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Just sort of remembered something from OS class about fragmentation and was wondering if anyone knows for sure whether a VM file is liable to become fragmented if you tell it what size the hard drive should be from the outset.

I'm not asking whether the files in the VM can become fragmented, if they're truly a virtual machine then anything that can happen to a physical hard drive can happen to a virtual hard drive.

What I am asking is whether when virtual machines change the state of a particular session, does the big huge file itself get fragmented. I'd imagine that a fragmented virtual machine file can be a big problem because you could be reaching over several platters for data that a regular hard drive would keep right next to each other.

For instance, if I have 30 gigabytes free and I create a 20 gigabyte VM file (fixed size), there may be a good chance that the file is not occupying contiguous space on my hard drive. In a perfect world, defrag might be able to fix that.

But say I've got 150 gig's free, I get add a 20 gig VM (fixed size) then I download all of Star Trek The Next Generation, leaving me with 5 gigabytes of free space. I open and close my virtual machine 900 times. Do I have fragmentation in my VM or does it still occupy the same awesome contiguous hunk?

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If the answer depends on the OS, that's useful info too. –  Peter Turner Nov 23 '09 at 17:47
    
It might help if you clarified whether you're talking about internal or external defragmentation of the virtual disk--internal being the data stored within it, and external meaning whether the virtual disk file itself is fragmented on the host volume. –  rob Nov 23 '09 at 19:05
    
Yeah, I was talking about external fragementation. Internally I'd assume it's managed just like any other hunk of memory. I guess maybe it's unclear but I meant VM file, not files in a VM. –  Peter Turner Nov 24 '09 at 14:17
    
Yeah, it seems as though the 2/3rds of the answers my question is generating are leading me to believe it was confusing. –  Peter Turner Nov 24 '09 at 14:18
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5 Answers

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The if you pre-allocate the entire space, instead of having a grows-as-needed volume, then there should not be any fragmentation.

I don't know for certain, but I would think it would be wise to pre-allocate the entire space, and then defragment the disk, just to be sure.

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This is the correct answer. If you're pre-allocated it doesn't become fragmented on the host OS. If you're not pre-allocated it can easily become fragmented. The reason is because the OS doesn't need to allocate new blocks (which is what causes fragmentation) when updating a pre-allocated VM disk. Of course, I'm sure there is some wacky way that a defrag program could mess this up. –  Pridkett Dec 2 '09 at 19:30
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The host OS treats the *.vmdk file as any other large file -- as long as it is created in a contiguous space and doesn't change size, it will stay that way. (I'm assuming no compression, encryption, velociraptors, or other unusual factors)

As long as the file doesn't change size, the OS has no reason to move sectors around on the disk. The situation is the same with a fixed-size pagefile.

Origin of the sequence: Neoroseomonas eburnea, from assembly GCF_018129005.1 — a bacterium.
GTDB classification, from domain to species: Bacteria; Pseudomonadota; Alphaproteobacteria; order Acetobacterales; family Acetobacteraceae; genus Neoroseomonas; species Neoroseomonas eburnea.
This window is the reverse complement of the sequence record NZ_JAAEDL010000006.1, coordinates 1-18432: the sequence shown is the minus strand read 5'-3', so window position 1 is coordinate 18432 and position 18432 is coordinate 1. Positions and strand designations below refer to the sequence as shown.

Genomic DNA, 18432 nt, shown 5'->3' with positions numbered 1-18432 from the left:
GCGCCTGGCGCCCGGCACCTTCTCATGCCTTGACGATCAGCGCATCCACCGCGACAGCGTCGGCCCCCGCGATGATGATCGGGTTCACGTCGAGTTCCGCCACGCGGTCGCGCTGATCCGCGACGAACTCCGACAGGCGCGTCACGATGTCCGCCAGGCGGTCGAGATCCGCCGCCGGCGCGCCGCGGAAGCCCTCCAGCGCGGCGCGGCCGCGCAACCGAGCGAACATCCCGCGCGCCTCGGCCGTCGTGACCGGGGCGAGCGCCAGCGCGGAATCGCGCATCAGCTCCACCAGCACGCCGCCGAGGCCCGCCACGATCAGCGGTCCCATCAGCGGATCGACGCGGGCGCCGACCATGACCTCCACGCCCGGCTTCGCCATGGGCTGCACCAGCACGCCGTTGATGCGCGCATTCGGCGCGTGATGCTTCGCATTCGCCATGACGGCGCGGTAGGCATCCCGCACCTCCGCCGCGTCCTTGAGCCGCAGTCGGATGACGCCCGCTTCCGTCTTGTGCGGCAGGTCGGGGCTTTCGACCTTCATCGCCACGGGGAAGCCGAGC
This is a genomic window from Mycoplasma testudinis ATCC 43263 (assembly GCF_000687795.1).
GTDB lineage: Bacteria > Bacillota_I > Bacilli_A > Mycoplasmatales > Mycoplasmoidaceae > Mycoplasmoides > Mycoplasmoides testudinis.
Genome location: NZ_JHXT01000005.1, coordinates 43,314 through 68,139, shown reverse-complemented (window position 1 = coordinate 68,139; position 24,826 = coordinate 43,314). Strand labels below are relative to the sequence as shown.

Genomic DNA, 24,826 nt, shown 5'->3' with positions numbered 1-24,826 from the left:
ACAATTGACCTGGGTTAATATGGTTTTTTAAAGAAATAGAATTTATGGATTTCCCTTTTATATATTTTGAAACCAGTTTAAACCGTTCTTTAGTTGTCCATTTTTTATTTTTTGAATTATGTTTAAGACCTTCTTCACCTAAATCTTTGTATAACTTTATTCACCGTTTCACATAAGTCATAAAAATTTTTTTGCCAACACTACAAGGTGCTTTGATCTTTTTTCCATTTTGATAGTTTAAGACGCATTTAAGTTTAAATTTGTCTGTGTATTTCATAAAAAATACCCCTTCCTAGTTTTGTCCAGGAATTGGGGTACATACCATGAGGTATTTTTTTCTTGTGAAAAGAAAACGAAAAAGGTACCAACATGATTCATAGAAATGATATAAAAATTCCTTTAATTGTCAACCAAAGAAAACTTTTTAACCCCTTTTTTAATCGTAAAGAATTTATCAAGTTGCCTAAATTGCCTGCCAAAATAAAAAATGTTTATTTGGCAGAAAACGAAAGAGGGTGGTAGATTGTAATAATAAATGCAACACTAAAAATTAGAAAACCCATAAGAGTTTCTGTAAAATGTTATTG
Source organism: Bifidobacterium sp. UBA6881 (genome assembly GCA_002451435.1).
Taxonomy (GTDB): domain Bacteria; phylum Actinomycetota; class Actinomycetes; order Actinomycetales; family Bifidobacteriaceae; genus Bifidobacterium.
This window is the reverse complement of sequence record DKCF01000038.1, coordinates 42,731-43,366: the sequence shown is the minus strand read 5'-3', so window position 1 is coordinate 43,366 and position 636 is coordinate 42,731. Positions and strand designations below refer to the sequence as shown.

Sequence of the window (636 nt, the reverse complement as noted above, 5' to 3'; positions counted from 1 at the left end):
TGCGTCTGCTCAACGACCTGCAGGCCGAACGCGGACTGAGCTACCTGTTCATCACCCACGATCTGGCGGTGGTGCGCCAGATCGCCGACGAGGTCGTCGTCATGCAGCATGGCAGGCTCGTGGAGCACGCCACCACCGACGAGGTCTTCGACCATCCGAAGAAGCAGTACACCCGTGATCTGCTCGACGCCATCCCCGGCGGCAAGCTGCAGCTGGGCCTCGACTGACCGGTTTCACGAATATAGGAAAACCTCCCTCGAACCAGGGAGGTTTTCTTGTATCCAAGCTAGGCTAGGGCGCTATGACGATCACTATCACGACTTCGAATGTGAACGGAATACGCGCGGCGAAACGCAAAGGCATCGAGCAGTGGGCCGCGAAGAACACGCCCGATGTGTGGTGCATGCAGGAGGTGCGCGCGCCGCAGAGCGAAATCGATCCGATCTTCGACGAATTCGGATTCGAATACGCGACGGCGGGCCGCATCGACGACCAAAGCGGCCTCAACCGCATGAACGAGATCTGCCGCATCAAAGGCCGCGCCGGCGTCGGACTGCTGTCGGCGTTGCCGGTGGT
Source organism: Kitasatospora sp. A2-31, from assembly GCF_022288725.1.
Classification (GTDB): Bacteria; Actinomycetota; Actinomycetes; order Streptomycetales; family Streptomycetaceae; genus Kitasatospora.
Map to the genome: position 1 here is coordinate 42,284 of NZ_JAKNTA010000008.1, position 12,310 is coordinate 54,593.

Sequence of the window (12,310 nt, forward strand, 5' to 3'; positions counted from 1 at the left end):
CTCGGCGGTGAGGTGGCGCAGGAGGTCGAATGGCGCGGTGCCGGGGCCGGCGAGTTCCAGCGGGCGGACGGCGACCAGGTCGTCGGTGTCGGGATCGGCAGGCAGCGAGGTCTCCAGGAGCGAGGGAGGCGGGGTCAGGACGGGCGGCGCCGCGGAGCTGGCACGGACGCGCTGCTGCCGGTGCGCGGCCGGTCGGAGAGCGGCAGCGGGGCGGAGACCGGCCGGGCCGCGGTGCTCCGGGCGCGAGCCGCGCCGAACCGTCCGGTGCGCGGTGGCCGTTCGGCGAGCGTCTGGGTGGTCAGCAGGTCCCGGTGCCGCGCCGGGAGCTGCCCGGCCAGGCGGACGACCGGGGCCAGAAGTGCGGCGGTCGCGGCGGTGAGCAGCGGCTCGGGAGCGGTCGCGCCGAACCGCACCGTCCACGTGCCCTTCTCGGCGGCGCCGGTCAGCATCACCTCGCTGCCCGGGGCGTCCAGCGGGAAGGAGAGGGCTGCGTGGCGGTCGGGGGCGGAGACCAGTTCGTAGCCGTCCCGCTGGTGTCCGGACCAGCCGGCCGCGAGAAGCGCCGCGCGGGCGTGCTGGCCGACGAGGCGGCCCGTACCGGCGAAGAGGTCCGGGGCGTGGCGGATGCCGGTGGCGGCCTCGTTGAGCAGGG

About VMware's "snapshots" feature: Each snapshot is stored in a different file. Your main image might be called blah-flat.vmdk, and then your snapshots would be called something like blah-00000001.vmdk, blah-0000002.vmdk, etc. Your flat file will never change size, but the snapshot files could, and therefore might become fragmented.

Lastly, Windows' defragmenter (IIRC) lists files that it failed to defragment -- that would be the most authoritative source of info.

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A VM hard drive can be treated in the same way as a normal hard drive, fragmentations included.

Just a few days ago, I use recovery tools to undelete a file from a growing VM hard drive, so even on fixed size, it does not overwrite sectors quickly.

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There is two layers of fragmentation to consider (if the vm-disk is stored as a file on the host machine), the fragmentation caused by filesystem on the host machine, and the fragmentation in the guests filesystem.

But assuming your preallocated vm-disk is perfectly unfragmented, then the virtual machine got no reason recreating/rearranging the vm-disk and will reuse what exists. So the virtual machine in itself got no reason to cause fragmentation in the host filesystem.

But depending on the host's filesystem there (might) be no guarantee it will forever be unfragmented, if the filesystem decides that it need to arrange some files it might do so (if there are filesystems that do this or not, I got no idea, consider this theory). I'm not a filesystem expert but unless there is a reason (can't see one?) to do so, I doubt it just would randomly fragment files for fun. So in most cases it will remain nicely unfragmented.

But the guest filesystem will of course still get fragmented as always (maybe not a very lot just by open/close 900 times).

And if the host filesystem would fragment the vm-disk file, the internal guest filesystem might seem totally unfragmentet when in reallity it's a total mess, the guest will be totaly unaware of this.

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Virtual Hard Drives are the same as regular hard drives, it doesn't matter that they are stored in a file container and not a physical drive. If you are running Windows on the VM, it's the same as running windows on your PC. The OS still acts the same and the drive is just as likely to become fragmented.

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